During a recent PW Podcast episode, we spoke with Christie Befort, MD, Associate Director of Cancer Prevention and Control at the University of Kansas Cancer Center, and lead author of a study that assessed diff erent models of care delivery for rural patients with obesity. Following is a summary of that interview:

What did your study entail?

We assessed the integration of obesity treatment into clinical practice with a specifi c focus on rural communities to bridge the gap in access to evidence-based weight loss interventions and try to decrease the disparity in obesity across rural and urban communities. For the study, 36 clinics were randomized to one of three care delivery approaches, with local clinicians often delivering the intervention in two of the three arms and only excluding patients with major compounds, like pregnancy, bariatric surgery, or serious medical conditions that may be contraindicated by weight loss. Clinic group visits was one of our alternatives to the traditional individual offi ce visit approach, and phone group visits was the other alternative.

At 2 years, the in-clinic group visits resulted in signifi cantly greater weight loss than in-clinic individual offi ce visits, with a diff erence of almost 2 kg.  e phone group visits had a statistically signifi cant diff erence in weight loss compared with in-clinic individual visits at 6 and 18 months, but by 24 months, the diff erence was no longer signifi cant. Our fi ndings highlight the benefi ts of group visits and the additional benefi ts of having local clinicians involved in that care.

Prior studies have also shown that group treatment tends to produce greater weight loss, even among individuals who say they prefer individual care, and we think it has to do with the accountability, support, and additional learning and problem solving people get from interacting with others who are going through something very similar.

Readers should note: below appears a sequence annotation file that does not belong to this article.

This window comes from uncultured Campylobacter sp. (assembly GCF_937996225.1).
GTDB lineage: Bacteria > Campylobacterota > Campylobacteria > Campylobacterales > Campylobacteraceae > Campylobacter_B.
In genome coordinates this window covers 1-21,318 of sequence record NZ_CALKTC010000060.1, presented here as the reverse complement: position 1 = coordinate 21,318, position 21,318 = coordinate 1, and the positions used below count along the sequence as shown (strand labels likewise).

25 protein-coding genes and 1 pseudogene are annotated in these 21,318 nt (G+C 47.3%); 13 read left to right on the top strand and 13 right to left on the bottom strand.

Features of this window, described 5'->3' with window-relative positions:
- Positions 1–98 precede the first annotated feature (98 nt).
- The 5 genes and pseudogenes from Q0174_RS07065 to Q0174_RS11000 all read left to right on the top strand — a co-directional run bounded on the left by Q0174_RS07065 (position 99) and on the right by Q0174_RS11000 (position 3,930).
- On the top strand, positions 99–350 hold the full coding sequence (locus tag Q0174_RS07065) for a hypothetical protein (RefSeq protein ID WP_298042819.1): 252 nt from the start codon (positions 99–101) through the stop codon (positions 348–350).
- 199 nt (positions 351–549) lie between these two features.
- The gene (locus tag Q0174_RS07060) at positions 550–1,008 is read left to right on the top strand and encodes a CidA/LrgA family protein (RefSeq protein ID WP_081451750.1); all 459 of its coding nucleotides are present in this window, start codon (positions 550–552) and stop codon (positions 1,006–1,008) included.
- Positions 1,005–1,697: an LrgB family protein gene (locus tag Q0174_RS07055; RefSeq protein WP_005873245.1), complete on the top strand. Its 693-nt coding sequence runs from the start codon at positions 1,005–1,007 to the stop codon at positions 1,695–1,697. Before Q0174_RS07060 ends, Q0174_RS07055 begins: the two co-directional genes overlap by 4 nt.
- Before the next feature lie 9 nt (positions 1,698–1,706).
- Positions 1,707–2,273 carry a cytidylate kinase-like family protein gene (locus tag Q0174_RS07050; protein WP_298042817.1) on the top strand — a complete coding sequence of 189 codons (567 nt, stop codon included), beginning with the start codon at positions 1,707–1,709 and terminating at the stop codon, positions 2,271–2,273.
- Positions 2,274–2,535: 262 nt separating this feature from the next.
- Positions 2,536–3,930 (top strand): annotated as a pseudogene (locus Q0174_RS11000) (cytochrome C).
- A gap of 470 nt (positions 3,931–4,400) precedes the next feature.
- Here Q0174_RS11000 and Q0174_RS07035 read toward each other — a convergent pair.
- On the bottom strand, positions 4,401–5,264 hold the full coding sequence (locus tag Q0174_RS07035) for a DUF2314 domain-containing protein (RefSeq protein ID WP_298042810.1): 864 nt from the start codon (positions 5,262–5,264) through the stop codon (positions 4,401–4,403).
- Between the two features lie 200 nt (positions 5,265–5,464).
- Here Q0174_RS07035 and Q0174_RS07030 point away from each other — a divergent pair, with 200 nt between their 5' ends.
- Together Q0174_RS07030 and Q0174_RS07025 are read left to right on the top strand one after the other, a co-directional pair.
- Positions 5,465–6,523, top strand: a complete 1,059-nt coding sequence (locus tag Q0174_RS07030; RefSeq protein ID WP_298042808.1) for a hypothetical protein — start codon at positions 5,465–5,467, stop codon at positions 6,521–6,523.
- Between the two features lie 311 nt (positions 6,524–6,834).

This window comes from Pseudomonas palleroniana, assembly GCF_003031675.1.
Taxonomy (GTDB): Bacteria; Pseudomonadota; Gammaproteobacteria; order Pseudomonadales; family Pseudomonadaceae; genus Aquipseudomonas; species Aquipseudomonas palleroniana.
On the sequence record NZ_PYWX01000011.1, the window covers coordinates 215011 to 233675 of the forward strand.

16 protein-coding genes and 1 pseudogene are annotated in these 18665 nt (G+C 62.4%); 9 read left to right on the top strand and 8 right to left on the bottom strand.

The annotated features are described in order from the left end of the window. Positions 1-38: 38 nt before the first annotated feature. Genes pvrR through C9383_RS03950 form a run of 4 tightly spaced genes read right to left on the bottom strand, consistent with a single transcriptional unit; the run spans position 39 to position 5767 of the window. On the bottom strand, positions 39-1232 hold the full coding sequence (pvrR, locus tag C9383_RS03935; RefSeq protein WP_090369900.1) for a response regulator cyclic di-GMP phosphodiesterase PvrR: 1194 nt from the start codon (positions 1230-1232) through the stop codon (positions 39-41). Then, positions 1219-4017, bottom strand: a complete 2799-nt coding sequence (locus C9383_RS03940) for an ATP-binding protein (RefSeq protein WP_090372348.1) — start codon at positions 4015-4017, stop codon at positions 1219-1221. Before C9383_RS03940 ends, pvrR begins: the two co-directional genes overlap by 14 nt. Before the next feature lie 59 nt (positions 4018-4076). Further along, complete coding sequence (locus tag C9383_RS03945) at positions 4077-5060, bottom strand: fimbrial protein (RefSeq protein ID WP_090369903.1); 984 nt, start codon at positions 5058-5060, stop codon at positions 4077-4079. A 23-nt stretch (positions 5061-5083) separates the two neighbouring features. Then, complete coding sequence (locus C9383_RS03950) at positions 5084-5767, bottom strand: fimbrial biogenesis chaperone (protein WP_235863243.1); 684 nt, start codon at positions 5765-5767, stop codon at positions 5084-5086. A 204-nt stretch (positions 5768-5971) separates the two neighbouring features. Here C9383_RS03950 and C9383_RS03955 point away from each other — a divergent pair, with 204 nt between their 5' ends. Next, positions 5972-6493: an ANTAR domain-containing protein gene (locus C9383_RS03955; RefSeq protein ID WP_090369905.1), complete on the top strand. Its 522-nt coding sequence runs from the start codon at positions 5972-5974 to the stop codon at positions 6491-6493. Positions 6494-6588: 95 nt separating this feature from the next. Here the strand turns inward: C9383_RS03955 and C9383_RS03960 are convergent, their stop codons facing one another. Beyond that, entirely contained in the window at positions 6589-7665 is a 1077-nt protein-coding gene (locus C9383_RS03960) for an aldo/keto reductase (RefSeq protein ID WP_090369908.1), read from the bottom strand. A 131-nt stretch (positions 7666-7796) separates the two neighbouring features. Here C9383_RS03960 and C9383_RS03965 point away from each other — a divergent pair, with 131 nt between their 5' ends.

The next step is to try to determine how to make group visits more sustainable in small, rural clinical practices. With COVID, the capacity of homebased telemedicine has expanded tremendously, so a group approach over telemedicine that still involves the local physician is an obvious next step. I try to emphasize to clinicians the importance of treating obesity as a medical condition in your practice. We’ve had a lot of patient advocacy and patient involvement in our research, and we hear over and over again that patients with obesity need encouragement, support, and optimism, but they especially want to go to their doctor and discuss the health implications of their weight. Even though it can be not the most pleasant topic to discuss, they do want to discuss it by and large, especially if they’re off ered an actual treatment plan or a referral that gives them something that they can then act on with some hope. And in rural communities, I think this is even more important, because there is a lack of alternatives like commercial programs.